An Australian lady came in to our cabin to pitch her hotel in Luxor. She said that the place was clean, the toilets flushed and you could throw anything in them. According to her, the Egyptian men in Luxor didn't like a woman running a hotel and so deliberately misled Boomerang Hotel guests by giving them the wrong directions. Unfortunately, we did not need accommodation in Luxor as we would be on the cruise, which we would be boarding at Aswan. She told us that Aswan was another three and a half hours away.
- When I go to Cairo, I feel like a foreigner.
- In Cairo, the cars and people are like insects - they're everywhere.
- If the wind stops, you will have to blow [to get the felucca moving].
In the evening, he took us for a walk and bought us sugar cane juice. He was a nice, ambitious young man with a strange sense of humour. And he knew his ancient history, which was important since he was our guide.
Aboard the M/S Diamond
Our cruise was known as the Upper Nile Cruise. This is a little confusing as the Upper Nile was actually in the South. But if you think of the Nile as flowing from South to North down to the Mediterranean Sea, it would all make sense.
Over dinner aboard our boat Diamond, F, B and I discussed the problem of tipping - the problem being that we never knew what the right amount to tip was. Dominating our conversations during the entire trip were secret discussions - in the car, on the boat, in the train - about how much to give who.
Aswan main square
F needed to send an email but there wasn't wireless internet on the boat. She was considering several elaborate ways of sending the email through, such as re-typing it on her phone (which, as it turned out, did not have internet access anyway), until B suggested an internet cafe. There were several near our boat. As we passed Reception on the way out, various boat staffers asked us if we were from Room 302, which I found strange. B and I left F at the internet cafe. We found a bench in the public square and sat there, people-watching.
B (when we rejoined F): Sharing a moment with the locals.
F: You have a very vivid imagination.
At 3am a bus took us to a holding point where convoys of buses would leave for Abu Simbel at five-minute intervals. The journey was three hours and we were told that the bus would have to come back at a fixed time with the rest of the convoy.
F slept all the way there. Even the bus driver noticed. She would sleep again on the journey back to Aswan and then for two hours in the same afternoon. Throughout the trip, she napped whenever she could. She was sleepy as often as she was hungry.
And she was hungry often. If she happened to be awake during the bus ride, she'd be picking at the bread in the breakfast box. We were always having to tell her to pack something to eat for later, just in case.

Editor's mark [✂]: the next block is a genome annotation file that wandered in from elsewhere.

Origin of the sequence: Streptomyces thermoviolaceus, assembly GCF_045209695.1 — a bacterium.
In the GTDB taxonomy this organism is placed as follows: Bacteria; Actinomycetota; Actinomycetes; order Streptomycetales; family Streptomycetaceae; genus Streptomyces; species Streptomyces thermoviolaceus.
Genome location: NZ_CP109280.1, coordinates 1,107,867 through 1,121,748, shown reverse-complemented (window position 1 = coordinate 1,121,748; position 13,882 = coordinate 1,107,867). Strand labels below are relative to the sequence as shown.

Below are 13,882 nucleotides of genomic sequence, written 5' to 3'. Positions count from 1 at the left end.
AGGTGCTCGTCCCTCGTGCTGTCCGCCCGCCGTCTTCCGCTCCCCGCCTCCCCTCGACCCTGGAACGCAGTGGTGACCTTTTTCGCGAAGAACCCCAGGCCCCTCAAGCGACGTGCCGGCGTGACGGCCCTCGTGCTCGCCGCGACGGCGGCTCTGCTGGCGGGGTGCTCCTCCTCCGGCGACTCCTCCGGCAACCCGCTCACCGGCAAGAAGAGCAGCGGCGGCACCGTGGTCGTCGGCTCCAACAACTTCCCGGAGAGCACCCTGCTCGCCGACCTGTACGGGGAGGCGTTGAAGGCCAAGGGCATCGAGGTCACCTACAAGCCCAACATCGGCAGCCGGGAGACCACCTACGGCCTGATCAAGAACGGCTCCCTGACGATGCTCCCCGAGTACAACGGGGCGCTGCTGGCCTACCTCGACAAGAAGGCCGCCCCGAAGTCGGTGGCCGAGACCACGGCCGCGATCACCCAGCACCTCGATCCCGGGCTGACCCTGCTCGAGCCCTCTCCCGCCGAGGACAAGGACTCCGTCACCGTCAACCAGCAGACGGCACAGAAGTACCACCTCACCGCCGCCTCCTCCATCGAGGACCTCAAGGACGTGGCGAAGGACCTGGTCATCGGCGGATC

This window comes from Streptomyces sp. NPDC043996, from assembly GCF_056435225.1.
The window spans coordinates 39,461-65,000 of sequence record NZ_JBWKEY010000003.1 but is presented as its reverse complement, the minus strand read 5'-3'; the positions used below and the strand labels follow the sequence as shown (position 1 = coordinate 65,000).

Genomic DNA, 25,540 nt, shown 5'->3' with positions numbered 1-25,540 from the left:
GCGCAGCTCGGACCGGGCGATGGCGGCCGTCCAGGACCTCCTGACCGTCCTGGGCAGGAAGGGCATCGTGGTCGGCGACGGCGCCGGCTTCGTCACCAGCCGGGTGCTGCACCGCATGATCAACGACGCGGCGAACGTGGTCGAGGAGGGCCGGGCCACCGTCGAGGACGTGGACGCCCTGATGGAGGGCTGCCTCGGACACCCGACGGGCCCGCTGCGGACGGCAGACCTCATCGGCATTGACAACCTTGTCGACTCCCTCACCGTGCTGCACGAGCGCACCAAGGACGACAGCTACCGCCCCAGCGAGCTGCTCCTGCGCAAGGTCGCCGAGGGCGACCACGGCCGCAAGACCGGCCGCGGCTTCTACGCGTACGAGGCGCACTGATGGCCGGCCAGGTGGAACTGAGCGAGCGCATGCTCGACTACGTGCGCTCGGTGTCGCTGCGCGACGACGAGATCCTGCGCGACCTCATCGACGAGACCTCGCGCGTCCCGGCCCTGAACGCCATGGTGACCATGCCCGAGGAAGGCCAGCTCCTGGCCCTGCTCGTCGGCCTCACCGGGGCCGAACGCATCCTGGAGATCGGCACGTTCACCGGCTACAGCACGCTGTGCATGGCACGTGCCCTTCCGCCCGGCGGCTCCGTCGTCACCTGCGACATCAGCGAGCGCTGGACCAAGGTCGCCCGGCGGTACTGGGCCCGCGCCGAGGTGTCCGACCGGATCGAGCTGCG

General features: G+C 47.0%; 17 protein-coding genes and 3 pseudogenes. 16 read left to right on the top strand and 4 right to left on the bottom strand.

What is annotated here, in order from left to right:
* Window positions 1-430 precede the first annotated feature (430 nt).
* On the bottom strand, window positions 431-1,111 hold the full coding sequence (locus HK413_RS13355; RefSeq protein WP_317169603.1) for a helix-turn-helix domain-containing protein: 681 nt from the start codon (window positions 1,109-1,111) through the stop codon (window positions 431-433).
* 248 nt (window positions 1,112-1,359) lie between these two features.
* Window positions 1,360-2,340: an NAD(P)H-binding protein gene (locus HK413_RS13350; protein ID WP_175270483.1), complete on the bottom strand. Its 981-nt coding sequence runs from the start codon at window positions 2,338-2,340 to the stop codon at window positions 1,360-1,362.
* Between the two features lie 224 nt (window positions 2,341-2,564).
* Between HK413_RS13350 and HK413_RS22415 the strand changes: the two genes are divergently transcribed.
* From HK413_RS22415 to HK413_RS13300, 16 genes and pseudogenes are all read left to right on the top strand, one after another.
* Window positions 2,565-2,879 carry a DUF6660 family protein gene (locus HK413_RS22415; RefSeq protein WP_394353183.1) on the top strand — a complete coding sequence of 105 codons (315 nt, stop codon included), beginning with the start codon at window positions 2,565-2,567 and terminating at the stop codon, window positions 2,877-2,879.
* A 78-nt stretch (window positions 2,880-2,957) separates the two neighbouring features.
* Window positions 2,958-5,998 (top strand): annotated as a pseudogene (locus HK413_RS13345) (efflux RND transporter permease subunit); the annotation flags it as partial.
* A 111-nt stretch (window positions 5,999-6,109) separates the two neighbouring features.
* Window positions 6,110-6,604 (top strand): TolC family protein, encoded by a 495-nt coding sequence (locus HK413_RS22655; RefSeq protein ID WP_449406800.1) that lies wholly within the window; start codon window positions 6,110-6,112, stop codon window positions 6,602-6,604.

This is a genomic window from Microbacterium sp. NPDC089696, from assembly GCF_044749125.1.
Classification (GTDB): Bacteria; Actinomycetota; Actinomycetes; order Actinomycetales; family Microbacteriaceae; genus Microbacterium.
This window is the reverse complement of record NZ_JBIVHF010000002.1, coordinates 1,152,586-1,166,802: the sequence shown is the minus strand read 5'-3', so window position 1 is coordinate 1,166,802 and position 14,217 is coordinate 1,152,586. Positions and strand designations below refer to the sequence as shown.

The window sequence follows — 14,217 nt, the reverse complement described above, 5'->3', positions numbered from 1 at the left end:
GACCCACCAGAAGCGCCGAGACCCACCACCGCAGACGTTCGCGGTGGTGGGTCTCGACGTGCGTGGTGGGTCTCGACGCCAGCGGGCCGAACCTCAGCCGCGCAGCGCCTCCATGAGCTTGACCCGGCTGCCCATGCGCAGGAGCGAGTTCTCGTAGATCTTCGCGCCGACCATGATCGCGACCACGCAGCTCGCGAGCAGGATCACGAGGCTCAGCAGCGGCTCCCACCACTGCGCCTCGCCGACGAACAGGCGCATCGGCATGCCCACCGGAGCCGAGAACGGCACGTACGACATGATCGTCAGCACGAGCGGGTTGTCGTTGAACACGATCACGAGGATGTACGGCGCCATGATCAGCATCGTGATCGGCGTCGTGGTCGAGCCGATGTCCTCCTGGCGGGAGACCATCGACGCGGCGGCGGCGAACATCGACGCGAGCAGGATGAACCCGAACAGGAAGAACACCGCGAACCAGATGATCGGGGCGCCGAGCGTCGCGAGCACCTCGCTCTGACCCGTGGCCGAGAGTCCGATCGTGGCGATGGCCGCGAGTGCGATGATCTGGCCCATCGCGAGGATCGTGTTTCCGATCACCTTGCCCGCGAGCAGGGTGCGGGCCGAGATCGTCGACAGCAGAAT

F: I have a high metabolic rate.
At Abu Simbel, a new guide told us, "See the temples first, and when you come out, I tell you story." He had a set of UNESCO photographs ready when we came out, which he showed us one at a time while rattling off the main points faster than we could absorb. He was more keen to sell us the pictures than to tell us about the temple.
Eating and drinking
As drinks on the boat were expensive, B and I went out to buy some bottled water on our return from Abu Simbel. We got a glass of sugar cane juice too. The vendor tried to tell us something about sugar cane and we thought he was teaching us the Arabic word for it. Then he said, "Good for banana," which was when I realised that what he'd been saying all along was "Sugar cane: Egyptian Viagra."
Lunch was good, as were all the meals on the boat. We asked F to pack some oranges for later, in case she got hungry. We lounged on the sun deck after that, and Mahmoud came to talk to us. He explained more about the Egyptian gods. It made things a lot clearer, but it was still confusing. When there are five different gods named Horus, this is not surprising.
Lazing in the sun
Mahmoud then went to sit by the pool with his friend Ahmed, a guide who spoke Spanish. A pair of Japanese girls got out of the pool and joined them. We joked later with Mahmoud about his "Habibi", which could mean sweetheart or dear friend depending on how you said it. We traded more phrases. "Eating rice" is Egyptian slang for sleeping, just as "eating snake" in Hokkien (a Chinese dialect) is Singaporean slang for skiving.
F fell asleep and soon the sun had crept up onto her face. I tried to wake her by calling her name. No response. I put my hat on her face. She did not stir. I said, "F, your boss is calling you." She woke. The boat skimmed along towards a distant bridge as the sun made us say strange things...
B: They build trees to stop the sand going to the Nile.
Me: We are crossing the bridge.
We docked at Kom Ombo, where I enjoyed our evening tour of the Horus and Sobeck temple and Mahmoud's account of its history.
After dinner, where we found ourselves assigned to the same table as the Japanese girls, we went to steal a peek at the Galabrian dance session. It looked interesting at first but quickly descended into disco, and the stage was soon empty, save for a pair of Mexicans showing off.